Over the past two months at my job, I have been processing the papers of Judy Chicago, a white Jewish feminist artist who is currently based in New Mexico. Prior to working on this project, I had never heard of her. Nevertheless, through organizing and photocopying articles upon articles about her and her work, dating from the 1960s to the present, I have certainly gotten a crash course in her legacy. As I quickly learned, the centerpiece of that legacy is a work known as The Dinner Party.

For the uninitiated, The Dinner Party consists of a massive triangular table atop a tiled platform. The table has 39 unique place settings, each representing a specific woman in history, religion, or mythology. The platform on which the table rests features the names of 999 other women. All the place settings include a large plate, most of them bearing a design of stylized vulvic imagery. The piece, created by Judy Chicago and hundreds of volunteers, involves art forms traditionally associated with women: needlework and ceramics. Since its creation in 1979, The Dinner Party has attracted a whirlwind of both positive and negative reception. On the one hand, it is heralded as the quintessential feminist artistic masterpiece of the twentieth century. On the other hand, it has received criticism for being vulgar and for focusing primarily on cisgender white women (Sacagawea, Sojourner Truth, and Hatshepsut are the only women of color with a seat at Chicago’s table). As a budding information professional, I would like to turn the conversation to explore the space that The Dinner Party occupies in the subject of feminist art—both physically and intellectually.

An experience that informs my inquiry is my recent visit to the Elizabeth A. Sackler Center for Feminist Art at the Brooklyn Museum, the permanent home of The Dinner Party. At the time that I was visiting, there was another exhibit sharing the Sackler Center, called We Wanted a Revolution: Black Radical Women, 1965-1985. What struck me when I walked into the room was that The Dinner Party was in the center of the, well, Center. It was separated from We Wanted a Revolution by walls on two sides and dark glass on one side. Now, I bring this up not to suggest that the Brooklyn Museum is somehow being intentionally biased by centering a white woman’s artwork and placing the artwork of black women in the margins. After all, The Dinner Party only came to find its permanent home there in 2002 after decades of languishing in storage, long before We Wanted a Revolution would even have been conceptualized. Furthermore, given the immense labor that went into the creation of this piece, I would never want to suggest that The Dinner Party’s place is unearned. However, I noticed that the museum placard describing The Dinner Party characterizes it as “the most significant icon of 1970s American feminist art.” It is worth pointing out that the centering of white women’s perspectives in feminism and the representation of those perspectives as being indicative of a universal womanhood is the reason why a lot of black women, including many of the artists in We Wanted a Revolution, did not call themselves feminists or align themselves with the feminist movement. It is easy to get the impression from the way the space is organized and the language that is used that Judy Chicago is the face of feminist art, and that others are merely offshoots.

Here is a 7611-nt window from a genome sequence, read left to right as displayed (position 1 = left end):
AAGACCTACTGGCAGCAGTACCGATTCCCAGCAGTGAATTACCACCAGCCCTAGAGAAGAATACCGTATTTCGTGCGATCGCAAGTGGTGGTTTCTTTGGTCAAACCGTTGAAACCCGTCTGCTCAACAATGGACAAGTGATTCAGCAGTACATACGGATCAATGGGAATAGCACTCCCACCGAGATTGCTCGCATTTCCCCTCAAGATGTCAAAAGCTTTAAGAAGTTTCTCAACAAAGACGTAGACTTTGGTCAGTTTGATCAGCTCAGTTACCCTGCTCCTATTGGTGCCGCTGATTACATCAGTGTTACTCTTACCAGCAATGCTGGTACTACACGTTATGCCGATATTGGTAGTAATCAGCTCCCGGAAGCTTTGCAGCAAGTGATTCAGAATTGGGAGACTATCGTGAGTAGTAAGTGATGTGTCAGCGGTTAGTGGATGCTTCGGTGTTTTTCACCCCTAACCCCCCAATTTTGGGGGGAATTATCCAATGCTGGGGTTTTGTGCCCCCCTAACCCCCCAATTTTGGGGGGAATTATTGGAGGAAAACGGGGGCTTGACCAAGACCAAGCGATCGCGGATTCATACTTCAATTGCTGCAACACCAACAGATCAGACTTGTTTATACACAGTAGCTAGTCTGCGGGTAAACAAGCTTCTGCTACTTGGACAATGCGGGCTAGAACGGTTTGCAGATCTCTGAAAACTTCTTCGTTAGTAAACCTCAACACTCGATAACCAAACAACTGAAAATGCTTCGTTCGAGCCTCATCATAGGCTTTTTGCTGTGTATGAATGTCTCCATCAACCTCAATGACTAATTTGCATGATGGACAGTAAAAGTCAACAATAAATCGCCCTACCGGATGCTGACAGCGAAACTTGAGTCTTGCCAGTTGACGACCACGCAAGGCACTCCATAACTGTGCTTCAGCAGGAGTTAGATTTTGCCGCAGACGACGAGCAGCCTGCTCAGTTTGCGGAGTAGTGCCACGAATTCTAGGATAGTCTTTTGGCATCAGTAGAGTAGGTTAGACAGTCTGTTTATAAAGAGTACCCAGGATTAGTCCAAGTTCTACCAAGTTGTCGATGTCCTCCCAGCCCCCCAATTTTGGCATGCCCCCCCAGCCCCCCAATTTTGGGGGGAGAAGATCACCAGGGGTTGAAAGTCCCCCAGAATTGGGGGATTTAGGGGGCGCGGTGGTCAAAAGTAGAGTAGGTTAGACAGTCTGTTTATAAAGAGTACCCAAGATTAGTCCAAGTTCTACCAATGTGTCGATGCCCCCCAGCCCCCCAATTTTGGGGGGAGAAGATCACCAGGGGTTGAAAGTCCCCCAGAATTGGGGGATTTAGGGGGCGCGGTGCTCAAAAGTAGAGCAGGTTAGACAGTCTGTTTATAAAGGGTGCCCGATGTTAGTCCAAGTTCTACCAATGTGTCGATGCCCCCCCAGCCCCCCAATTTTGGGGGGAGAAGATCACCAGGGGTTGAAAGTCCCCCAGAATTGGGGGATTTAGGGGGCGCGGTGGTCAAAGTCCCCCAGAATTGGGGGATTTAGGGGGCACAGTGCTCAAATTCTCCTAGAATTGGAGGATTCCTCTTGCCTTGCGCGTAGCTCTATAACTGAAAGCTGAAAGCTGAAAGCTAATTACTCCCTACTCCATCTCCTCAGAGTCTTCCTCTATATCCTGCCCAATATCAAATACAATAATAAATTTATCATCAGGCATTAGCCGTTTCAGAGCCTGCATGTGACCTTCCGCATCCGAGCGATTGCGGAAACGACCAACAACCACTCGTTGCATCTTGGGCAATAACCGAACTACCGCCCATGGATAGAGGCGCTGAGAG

A key aspect of feminist thought, especially in the second wave, has been a critical examination of how people occupy and organize space. For example, feminist groups who shunned hierarchy as inherently patriarchal abounded. Nevertheless, attempts to dismantle oppression can unwittingly reimpose it. As Audre Lorde declared in reference to white feminists who were dismissive of the specific struggles of women of color, “What woman here is so enamored of her own oppression that she cannot see her heelprint upon another woman’s face?” What does this history mean for those of us who work in the library, archive, and museum (LAM) sector? Organizing ideas and space in an inclusive and accurate way is a challenging undertaking. Aside from placing materials in physical space in relation to one another, the ways in which information professionals describe those materials influences how we and our users interpret them. Consider how much controversy there has been over subject headings in the last several decades. The absences and silences that result from the choices we make in terms of organization grow clamorous. How do we answer them?